Let’s end tonight on my favourite remix of last year, even though the numerous remixes of 'Atlantis To Interzone' gave it a fair bit of competition (especially as the Klaxons remixes made a fairly poor song sound interesting, whereas the remix of Miss Anne Booty simply made quite a sedate song sound like it’d happily chisel your face off). i don’t know why Coco Electrik hasn’t snatched Goldfrapp’s crown and isn’t shifting more units than that last woeful Madonna rekkid did. She’s already recorded ‘Cuts and Lies’ with Acoustic Ladyland, and although i prefer it when they’re doing all that that skronk-jazz-noise that irritated Jools Holland, i won’t begrudge them the chance at sultriness. In terms of the dancefloor fitted somewhere between my mind and my ass, though, Skylab’s rendering off ‘Apple Pie’ obliterated all.

However, if you’re interested, single of the year for me was ‘Fashion Parade’.

*(Sorry i was mildly distracted by the new video for ‘ABC’.)

Wednesday, 7 March 2007

They're not blood, they're Cherryade

The second ever Hey Charlie! post is tonight being celebrated with the consumption of Crawford's Bourbon Creams.

i should maybe have mentioned in Our Virgin Post that whenever i make a compilation, dj set or similar i have, for a good few years now, started with a People Like Us track which, given its full title from the Another Kind of Humor/Another Kind of Murder split LP with Abraxas, is called 'Sing With Melodious Inarticulate Sound And Frequent Changes Between Falsetto And Normal Voice In The Manner Of Swiss And Tyrolean Mountain-Dwellers...Please'. i was instead going to draw your attention to the track OB & Cha Cha, as it reminds me of a film my friend made near the end of last year that at one point involves me putting on a white boiler suit, painting my hair with a brush and green paint and then collapsing. Then, having noted her recent additions to her site, i was going to point out her remix of 4:33 by John Cage, particularly as i gave a presentation about the very same piece last Thursday to a group of students who plainly weren't interested and, perhaps justifiably, didn't find my accompanying projection of completely blank OHP acetates remotely amusing. But, as Vicki Bennett is a firm believer in the power of profit through free distribution, i thought i'd just post a link to her exhaustive list of downloads which covers pretty much her complete discography and lasts well over 24 hours. i say 'pretty much' because i'm still unable to find the track she made for the 1999 Work & Leisure International commission in Manchester. Ah well, someday.

The (almost) entire People Like Us back catalogue.

Letting the circle be unbroken though, or rather granting the triangle the three sides it requires, the next release in the People Like Us schedule is a collaboration with one Ergo Phizmiz. Yesterday in the post i received a lovely parcel from Peter & Sarah Nelson which included the new Phizmiz album on WOMB Records which appears to be a collection of choice cuts from 2001 to 2006. i’ve not heard it yet, but rifling through a few seedees this afternoon i came across another Ergo composition i already had on one of The Wire’s free Tapper covermounts. Listening to this again, i’m pretty certain that WOMB must be the sort of place they only let members of the magic circle into.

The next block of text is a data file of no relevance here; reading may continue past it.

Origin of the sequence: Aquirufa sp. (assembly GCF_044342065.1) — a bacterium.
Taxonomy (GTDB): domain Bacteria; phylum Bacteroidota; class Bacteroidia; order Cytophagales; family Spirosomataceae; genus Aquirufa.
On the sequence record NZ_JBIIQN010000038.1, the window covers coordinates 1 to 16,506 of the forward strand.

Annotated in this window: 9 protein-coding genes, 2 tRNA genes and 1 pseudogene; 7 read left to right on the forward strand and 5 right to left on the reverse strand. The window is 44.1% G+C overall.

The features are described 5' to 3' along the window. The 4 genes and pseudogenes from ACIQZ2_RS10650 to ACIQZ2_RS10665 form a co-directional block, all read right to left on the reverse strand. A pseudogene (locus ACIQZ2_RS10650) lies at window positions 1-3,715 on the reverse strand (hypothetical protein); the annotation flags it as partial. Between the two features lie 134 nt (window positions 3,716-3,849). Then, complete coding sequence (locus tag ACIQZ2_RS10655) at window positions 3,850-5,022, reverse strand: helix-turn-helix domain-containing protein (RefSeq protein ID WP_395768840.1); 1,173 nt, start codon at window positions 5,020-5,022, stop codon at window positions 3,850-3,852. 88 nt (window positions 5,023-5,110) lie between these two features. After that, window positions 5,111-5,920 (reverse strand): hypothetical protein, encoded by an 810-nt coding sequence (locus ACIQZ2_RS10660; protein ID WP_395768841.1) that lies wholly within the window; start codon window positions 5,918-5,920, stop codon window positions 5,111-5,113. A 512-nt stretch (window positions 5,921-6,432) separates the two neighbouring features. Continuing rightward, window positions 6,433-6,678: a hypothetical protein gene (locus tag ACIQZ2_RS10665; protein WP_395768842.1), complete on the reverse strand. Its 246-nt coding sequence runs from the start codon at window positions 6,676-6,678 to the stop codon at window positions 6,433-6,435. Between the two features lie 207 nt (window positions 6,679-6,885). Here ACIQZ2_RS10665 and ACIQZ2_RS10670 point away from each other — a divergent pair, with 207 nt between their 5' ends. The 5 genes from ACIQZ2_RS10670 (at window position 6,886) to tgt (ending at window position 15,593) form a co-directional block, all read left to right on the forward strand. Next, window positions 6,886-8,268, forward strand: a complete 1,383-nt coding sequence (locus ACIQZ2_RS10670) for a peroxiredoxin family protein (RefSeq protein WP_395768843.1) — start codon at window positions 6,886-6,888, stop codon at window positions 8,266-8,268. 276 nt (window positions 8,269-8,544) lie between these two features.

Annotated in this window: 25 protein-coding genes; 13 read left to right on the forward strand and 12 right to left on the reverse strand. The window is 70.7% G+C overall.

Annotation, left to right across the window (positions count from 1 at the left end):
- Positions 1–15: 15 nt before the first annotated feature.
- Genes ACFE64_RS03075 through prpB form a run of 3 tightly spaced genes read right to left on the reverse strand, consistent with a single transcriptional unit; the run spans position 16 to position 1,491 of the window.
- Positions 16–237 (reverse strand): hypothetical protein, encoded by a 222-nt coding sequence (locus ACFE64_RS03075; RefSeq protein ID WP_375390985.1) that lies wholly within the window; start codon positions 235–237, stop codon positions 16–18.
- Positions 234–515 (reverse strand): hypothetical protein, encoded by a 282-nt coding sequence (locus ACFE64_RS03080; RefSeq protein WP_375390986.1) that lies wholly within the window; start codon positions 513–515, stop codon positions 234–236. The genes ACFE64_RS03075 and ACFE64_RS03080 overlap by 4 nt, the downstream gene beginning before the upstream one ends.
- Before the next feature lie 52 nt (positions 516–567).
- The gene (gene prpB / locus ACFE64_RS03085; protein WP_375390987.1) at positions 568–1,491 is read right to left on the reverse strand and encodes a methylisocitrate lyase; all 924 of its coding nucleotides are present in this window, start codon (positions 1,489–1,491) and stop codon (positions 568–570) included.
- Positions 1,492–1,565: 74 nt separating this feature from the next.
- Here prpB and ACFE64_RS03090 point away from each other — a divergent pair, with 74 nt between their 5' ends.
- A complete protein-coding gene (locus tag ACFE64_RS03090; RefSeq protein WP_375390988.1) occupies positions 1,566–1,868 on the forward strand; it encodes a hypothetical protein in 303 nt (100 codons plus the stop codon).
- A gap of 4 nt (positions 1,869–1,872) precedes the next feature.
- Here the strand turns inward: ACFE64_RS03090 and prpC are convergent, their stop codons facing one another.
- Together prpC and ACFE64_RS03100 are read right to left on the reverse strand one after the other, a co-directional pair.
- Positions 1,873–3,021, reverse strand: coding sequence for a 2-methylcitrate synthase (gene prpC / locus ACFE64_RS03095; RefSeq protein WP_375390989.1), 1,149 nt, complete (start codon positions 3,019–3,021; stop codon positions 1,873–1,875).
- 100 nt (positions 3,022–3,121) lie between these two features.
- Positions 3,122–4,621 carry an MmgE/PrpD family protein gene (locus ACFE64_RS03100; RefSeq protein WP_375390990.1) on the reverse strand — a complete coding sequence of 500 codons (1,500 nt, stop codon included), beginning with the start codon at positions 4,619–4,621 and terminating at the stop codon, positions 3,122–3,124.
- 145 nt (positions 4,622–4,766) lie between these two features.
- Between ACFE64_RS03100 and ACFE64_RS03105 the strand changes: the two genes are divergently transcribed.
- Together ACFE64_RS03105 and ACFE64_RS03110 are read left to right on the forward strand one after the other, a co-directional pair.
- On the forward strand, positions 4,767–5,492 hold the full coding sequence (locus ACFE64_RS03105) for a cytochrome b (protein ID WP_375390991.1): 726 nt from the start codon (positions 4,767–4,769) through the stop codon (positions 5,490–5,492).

Ergo Phizmiz – Sticky White Glue (extract): Rectify

Also in the package though was a lovely couple of releases from Listen With Sarah herself that recently ‘dropped’ from Cherryade Records. So lovely are the people of Cherryade that they included some jelly cherries in a miniature pick n’ mix bag with the parcel. One thing i found particularly intriguing/unnerving is the cover of the most recent LWS EP, The World Of Listen With Sarah. Because, as pictured above, it depicts Sarah sat at an organ belting out her hits; only, it is a doctored interpretation of a record cover that, as a cack-handed volunteer for a fairly esteemed second-hand record shop, i’ve had the pleasure of staring at on many an occasion. Yes, i’ve even been known to play the recordings of said Blackpool-based Wurlitzer demon Reginald Dixon to unsuspecting members of the public on rainy Saturday afternoons, particularly The World Of Reginald Dixon as it opens with a triumphant and quintessential rendition of ‘I Do Like To Be Beside The Seaside’. The World Of Listen With Sarah, however, opens with her rendition of Lemon Jelly’s ‘Ramblin’ Man’, only replacing the original narrator with one Andy Kershaw.

Listen With Sarah – Ramblin’ Andy

That’s all to be getting on with for now really, except to point out that today’s title is indeed a reference to the rather outstanding new Los Campesinos! single that you can still download for no pennies if you click on the link sixteen words previously. What a nice group of young artists they are.

What i See When i Close My Eyes

"The blank canvas consumes me, and I quiver at its ferocity. There is nowt so similarly terrifying." - Augustus Sterling

Dear reader, thank you for existing. Have a song:

Bearsuit - Hei Joska, Hei Jokkunen